RJG wrote:Logically we can't 'know' what we think until AFTER we think it. We can't be conscious-of-X without the (pre-existing) X to be conscious of.
Consul wrote:Of course, the beginning of my awareness of my thinking cannot be earlier than the beginning of my thinking; but it is not the case that it must be later than the end of my thinking…
Well, technically all we can really say is that the thoughts (bodily reactions) themselves and the 'awareness' (recognition/consciousness) of those thoughts are 'out-of-sync'. Whether one finishes completely before the other starts is dependent on a couple variables; 1) the chronological length of the thought, and 2) one's mental processing speed of recognition (i.e. the time it takes to be aware of one's thought).
Consul wrote:...because it can be (at least partly) simultaneous with my thinking.
Not so. "Simultaneous" awareness would require "instantaneous" processing which is a logical impossibility. All processes consume time, including the processes of recognition/consciousness/awareness.
RJG wrote:Case 1. Consciousness of X is AFTER the X
Consul wrote:1 is false, because introspection is not the same as retrospection/recollection. I can very well be conscious/aware of current/present experiences.
Being conscious of Memory-X is the same as being conscious of Thought-X. The consciousness-of-X is always AFTER the X. Note: One cannot be conscious of 'something', if there is no pre-existing 'something' (i.e. bodily reaction; experience) to be conscious of.
RJG wrote:Case 2. Causation of X is BEFORE the X
Consul wrote:2 is false too if causation is understood as the manifestation of causal powers. I have the active power to think or imagine, and my exerting it is simultaneous with my thinking or imagining.
Firstly, 'cause' precedes 'effect'.
Secondly, "causal powers" are logically impossible. I suspect one's belief in "causal power" stems from one's indoctrination/upbringing. Logically, everything we experience has already been created/caused, and hence, too late to create/cause.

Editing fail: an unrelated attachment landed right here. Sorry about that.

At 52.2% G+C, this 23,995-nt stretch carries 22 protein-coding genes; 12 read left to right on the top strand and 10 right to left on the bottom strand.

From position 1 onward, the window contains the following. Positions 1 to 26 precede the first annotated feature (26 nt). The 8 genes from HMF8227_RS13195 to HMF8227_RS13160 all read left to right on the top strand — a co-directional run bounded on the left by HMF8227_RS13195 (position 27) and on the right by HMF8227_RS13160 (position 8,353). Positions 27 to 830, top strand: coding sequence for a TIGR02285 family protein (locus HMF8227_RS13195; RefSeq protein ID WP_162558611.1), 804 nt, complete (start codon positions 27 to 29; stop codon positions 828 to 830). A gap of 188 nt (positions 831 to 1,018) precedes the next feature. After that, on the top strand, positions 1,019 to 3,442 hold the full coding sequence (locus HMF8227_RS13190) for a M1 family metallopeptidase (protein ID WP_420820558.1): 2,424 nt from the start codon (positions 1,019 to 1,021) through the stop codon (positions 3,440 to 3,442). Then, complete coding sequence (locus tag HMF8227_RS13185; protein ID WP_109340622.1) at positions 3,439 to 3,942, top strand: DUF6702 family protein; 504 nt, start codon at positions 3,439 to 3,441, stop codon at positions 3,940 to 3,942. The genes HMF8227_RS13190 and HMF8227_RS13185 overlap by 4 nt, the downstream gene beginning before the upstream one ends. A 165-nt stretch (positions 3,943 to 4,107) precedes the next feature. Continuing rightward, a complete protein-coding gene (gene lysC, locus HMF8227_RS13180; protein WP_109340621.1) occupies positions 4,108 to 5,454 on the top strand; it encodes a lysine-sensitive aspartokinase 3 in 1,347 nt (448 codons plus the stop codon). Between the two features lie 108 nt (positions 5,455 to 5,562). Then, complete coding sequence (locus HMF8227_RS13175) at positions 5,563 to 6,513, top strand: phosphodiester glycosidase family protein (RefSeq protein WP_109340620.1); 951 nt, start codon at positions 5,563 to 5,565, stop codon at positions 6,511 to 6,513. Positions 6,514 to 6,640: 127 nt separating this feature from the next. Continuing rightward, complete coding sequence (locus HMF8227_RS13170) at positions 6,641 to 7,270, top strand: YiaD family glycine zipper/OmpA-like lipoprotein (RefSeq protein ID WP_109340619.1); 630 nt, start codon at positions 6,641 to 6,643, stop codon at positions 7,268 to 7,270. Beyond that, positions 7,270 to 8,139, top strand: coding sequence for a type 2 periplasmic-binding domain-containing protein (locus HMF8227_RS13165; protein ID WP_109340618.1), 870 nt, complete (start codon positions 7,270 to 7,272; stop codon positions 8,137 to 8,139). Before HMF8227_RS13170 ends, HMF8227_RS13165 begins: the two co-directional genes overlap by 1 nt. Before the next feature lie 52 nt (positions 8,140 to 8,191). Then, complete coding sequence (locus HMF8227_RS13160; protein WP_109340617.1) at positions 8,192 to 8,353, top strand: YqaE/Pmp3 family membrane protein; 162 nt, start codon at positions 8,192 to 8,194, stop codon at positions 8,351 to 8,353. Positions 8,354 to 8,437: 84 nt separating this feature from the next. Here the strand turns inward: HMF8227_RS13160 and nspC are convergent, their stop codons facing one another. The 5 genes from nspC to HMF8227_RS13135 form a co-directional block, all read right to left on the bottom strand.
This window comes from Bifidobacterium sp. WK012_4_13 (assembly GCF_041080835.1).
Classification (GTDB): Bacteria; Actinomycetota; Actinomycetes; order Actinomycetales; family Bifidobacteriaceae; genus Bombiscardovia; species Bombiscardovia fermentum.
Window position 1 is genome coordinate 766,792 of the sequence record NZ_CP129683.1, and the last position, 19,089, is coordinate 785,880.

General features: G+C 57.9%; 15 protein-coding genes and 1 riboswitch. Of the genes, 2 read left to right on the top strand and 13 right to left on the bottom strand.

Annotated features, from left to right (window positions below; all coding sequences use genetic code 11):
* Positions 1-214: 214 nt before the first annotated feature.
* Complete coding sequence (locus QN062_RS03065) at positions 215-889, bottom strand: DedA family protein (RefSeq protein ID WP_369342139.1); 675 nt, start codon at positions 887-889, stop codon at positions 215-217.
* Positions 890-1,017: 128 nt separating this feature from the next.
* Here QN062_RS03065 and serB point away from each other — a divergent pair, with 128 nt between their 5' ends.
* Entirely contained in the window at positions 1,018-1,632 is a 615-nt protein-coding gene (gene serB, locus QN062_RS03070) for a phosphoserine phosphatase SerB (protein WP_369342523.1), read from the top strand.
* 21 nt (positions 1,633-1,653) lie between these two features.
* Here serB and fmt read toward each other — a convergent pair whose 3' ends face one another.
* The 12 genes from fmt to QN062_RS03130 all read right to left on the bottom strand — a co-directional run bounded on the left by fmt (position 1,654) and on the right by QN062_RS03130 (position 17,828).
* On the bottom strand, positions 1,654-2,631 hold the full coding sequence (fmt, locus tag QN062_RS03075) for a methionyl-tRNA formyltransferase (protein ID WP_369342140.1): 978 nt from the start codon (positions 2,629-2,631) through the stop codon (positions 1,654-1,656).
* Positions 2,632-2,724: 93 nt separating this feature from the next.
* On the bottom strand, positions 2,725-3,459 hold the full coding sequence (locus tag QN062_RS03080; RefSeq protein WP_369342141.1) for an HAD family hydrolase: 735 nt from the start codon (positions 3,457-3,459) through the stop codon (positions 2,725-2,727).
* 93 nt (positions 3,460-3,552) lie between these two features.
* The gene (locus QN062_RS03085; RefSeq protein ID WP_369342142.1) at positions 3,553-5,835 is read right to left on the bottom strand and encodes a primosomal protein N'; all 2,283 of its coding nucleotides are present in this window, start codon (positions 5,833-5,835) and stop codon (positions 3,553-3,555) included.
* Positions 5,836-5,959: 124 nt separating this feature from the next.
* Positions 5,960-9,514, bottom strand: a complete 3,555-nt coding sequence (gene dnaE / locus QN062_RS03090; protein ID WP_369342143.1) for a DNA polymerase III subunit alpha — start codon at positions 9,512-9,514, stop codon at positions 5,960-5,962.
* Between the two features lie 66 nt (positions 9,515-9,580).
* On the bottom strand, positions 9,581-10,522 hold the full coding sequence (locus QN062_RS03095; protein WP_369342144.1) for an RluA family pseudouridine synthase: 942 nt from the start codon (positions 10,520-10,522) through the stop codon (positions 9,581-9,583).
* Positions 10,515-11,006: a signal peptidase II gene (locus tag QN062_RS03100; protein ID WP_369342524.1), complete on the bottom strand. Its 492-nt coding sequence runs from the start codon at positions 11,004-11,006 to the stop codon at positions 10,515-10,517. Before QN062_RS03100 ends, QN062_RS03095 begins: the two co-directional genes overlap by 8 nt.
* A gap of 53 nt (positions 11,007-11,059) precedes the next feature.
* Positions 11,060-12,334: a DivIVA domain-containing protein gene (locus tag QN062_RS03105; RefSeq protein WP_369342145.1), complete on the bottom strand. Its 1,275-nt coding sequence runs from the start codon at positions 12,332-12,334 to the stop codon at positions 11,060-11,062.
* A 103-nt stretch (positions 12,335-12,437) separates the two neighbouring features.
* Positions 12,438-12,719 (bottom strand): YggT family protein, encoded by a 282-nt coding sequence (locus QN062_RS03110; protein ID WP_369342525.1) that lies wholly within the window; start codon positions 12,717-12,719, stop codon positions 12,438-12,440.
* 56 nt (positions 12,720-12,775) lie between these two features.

Conscious causation is an oxymoron. We can't consciously cause X BEFORE we are conscious-of-X. And we can't be conscious-of-X BEFORE the existence of X. -- We can't turn the generator until we power the motor. And we can't power the motor until we turn the generator.
Consul wrote:Of course, an experiential content cannot be without being experienced by a subject. But, again, that I experience mental words or images doesn't mean that I don't actively, intentionally, voluntarily think or imagine them. I experience my mental actions.
Firstly, if you experience your actions, this means your actions preceded your experiencing of said actions. And therefore causation would be impossible. (The experiencing-of-X can only be AFTER the X).
Secondly, your belief in "causal power" is not logically founded. You can't cause that which has already been caused. You can't logically be both the experiencer and the causer of the experience. It is impossible to consciously create an experience, for you to 'then' become conscious of. -- You can't plug an extension cord into itself to power itself.
RJG wrote:Mr533473, you again miss the point. It is NOT like saying "everything that is blue is blue". It is like saying "EVERYTHING is blue". ...meaning EVERYTHING is just an experience (sensation), ...meaning, in this life of ours, all we can really only experience are experiences (sensations). That's it.
Consul wrote:We experience not only sensations but also emotions and episodes of imagination or cogitation (thought).
Agreed. Emotions, Imaginations, Thoughts, Feelings, Urges, etc are all experiences (bodily reactions) that we experience.
Consul wrote:I agree with you that, strictly speaking, we always experience nothing but experiences; but this doesn't mean that we always perceive nothing but experiences…
Perceptions are experiences. And it is not logically possible to experience a non-experience.
Consul wrote:...and I can intentionally do something without feeling an urge or drive to do it.
So then what is it that you're feeling when you are being intentional? Is it an 'urge' (compulsion/desire/want) to do something? ...and if so, did you cause (intend) this intention?
RJG wrote:We don't/can't consciously move our bodies about, we are only just conscious of our bodies moving about.
We don't/can't consciously cause our bodily actions, we are only just conscious of our bodily reactions.
Consul wrote:So you deny the existence of agent causation?
Yes. Also there is no "agent" (no mind, nor autonomous controller of our bodily actions/reactions/experiences), there only exist a physical body that experiences and auto-reacts accordingly. Essentially we are just a blob of reactive material like everything else in this universe. But if this truth is too harsh or ugly to accept then we will auto-react by making up 'feel-good' (and logically impossible) fairy tales to believe instead.